Hit parade

The low down on who's surfing what, where and when

Imagine launching a new product, blowing a huge budget on marketing and then not bothering to check which part of the campaign attracted the most customers. Chances are you wouldn't last long in the job.

The strange thing is many investor relations departments have been acting in a similar fashion over the last few years – and getting away with it, too. Measuring the effectiveness of investor relations has never been a strong part of IR programs. Problems over how to quantify IR results coupled with the desire to spend money on actually communicating with audiences have meant that measurement is often given a low priority.

Measuring the effectiveness of online investor relations is even lower down the scale. The last few years have been all about just ensuring that you've got something from the IR department up there and out there on the world wide web. The rush to be seen rather than be left behind has tended to dominate thinking. And the result is a rather enjoyable glut (from a journalistic viewpoint, you understand) of absolutely, disgustingly awful IR sites strutting their stuff for the world to see.

But it's all about to change. Or so we're told by those who hold the keys to techno-wizardry for the IR world. The rush is over; prudence, planning and forethought have arrived. Those of you onto your second or third version IR web sites will know all about this already as the by-now-unbelievable mistakes of your first attempts get phased out. Today a company wants to know which parts of its IR web site are attracting the most traffic, who is coming to their site, how effective it is at automating previously staff-intensive processes, and – the question of questions – is it worth all the money and effort?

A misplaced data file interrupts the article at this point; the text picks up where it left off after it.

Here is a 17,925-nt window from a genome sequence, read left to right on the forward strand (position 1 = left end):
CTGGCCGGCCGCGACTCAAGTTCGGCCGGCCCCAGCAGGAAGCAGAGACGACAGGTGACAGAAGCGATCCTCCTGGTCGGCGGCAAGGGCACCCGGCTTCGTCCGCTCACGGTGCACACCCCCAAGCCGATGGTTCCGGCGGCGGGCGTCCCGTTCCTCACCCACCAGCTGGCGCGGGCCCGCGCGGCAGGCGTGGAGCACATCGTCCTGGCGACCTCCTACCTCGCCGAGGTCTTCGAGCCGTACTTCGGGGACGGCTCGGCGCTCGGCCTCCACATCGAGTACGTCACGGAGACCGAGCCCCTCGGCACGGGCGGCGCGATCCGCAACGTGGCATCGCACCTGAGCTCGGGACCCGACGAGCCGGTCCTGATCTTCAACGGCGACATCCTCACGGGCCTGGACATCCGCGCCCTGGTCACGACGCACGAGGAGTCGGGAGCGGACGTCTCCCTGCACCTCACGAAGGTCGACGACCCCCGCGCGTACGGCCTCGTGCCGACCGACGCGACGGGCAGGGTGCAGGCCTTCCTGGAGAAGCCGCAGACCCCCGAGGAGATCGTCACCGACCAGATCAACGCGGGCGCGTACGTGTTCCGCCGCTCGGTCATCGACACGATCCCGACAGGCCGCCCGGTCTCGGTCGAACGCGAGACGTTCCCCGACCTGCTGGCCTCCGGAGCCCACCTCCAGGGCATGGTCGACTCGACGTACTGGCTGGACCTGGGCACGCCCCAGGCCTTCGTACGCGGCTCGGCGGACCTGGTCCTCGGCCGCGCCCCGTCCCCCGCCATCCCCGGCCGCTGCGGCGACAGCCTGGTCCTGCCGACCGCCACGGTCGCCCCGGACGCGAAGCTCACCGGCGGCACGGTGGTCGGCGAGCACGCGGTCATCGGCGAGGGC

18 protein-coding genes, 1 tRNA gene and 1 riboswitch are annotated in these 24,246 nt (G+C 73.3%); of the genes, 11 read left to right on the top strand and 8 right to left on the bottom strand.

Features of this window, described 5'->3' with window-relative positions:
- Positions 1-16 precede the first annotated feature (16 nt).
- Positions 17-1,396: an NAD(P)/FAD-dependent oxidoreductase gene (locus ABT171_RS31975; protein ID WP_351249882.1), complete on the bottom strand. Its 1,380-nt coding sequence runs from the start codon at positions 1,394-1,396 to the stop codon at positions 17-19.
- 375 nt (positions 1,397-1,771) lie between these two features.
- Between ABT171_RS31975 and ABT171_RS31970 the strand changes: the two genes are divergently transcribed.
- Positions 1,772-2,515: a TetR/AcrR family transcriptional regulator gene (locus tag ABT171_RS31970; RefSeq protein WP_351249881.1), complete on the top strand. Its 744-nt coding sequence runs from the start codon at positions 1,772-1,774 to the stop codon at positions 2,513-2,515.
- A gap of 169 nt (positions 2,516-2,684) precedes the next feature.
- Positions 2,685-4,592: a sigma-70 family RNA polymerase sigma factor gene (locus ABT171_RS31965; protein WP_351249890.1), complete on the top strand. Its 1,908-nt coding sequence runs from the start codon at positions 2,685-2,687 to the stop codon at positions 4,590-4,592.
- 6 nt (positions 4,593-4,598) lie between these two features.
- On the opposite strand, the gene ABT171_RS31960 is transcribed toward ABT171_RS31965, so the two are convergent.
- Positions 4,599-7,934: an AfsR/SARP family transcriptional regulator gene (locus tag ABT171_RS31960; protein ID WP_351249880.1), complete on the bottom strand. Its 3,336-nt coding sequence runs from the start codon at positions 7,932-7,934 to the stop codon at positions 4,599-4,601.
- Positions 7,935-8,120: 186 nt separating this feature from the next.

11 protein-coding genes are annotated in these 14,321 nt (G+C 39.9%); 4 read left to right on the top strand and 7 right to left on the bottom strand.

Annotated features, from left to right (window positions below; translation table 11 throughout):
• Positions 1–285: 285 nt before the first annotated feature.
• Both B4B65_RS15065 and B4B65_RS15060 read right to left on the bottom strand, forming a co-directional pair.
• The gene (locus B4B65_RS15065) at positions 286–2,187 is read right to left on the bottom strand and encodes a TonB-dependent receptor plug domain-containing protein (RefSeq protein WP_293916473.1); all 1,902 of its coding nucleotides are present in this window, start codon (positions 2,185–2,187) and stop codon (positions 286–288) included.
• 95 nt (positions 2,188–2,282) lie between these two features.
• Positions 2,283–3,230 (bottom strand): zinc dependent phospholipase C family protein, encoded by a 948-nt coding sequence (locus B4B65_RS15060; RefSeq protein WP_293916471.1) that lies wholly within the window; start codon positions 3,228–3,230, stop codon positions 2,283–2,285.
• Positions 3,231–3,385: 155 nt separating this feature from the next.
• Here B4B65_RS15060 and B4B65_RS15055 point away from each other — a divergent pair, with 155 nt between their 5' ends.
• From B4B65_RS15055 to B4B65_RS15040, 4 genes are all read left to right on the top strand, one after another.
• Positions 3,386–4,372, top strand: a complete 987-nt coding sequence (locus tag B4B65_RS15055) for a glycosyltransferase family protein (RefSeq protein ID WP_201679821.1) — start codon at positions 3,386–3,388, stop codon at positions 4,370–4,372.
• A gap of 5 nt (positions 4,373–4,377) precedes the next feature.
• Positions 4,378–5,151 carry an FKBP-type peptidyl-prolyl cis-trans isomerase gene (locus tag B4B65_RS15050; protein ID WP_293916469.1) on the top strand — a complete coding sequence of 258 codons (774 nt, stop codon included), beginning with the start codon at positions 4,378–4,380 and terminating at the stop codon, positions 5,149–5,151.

Promise you a miracle

Some of it is easier said than done, of course. Mark Hill, MD of the London-based IR Group, says some agencies promise client companies a whole load of personal details on who has been looking at their sites – much of which is impossible to deliver. Sure, the web log will have details of who is hitting your site, what pages they visit and how long they spend there, but it may not be able to tell you their names, where they are from or whether they like butter or margarine on their toast.

Hill points out that much of the web log information is recorded in the form of an IP (internet protocol) address in the form of a number. Yes, in theory, you can trace these addresses back to their origin by running them through a software program (luckily, you are not expected to laboriously type them into your browser) but that origin may still not reveal who your surfers are or where they are based. Hill and others involved in the analysis of web surfers note that many IP addresses take you back to America Online – and those users could be dialing in from anywhere in the world.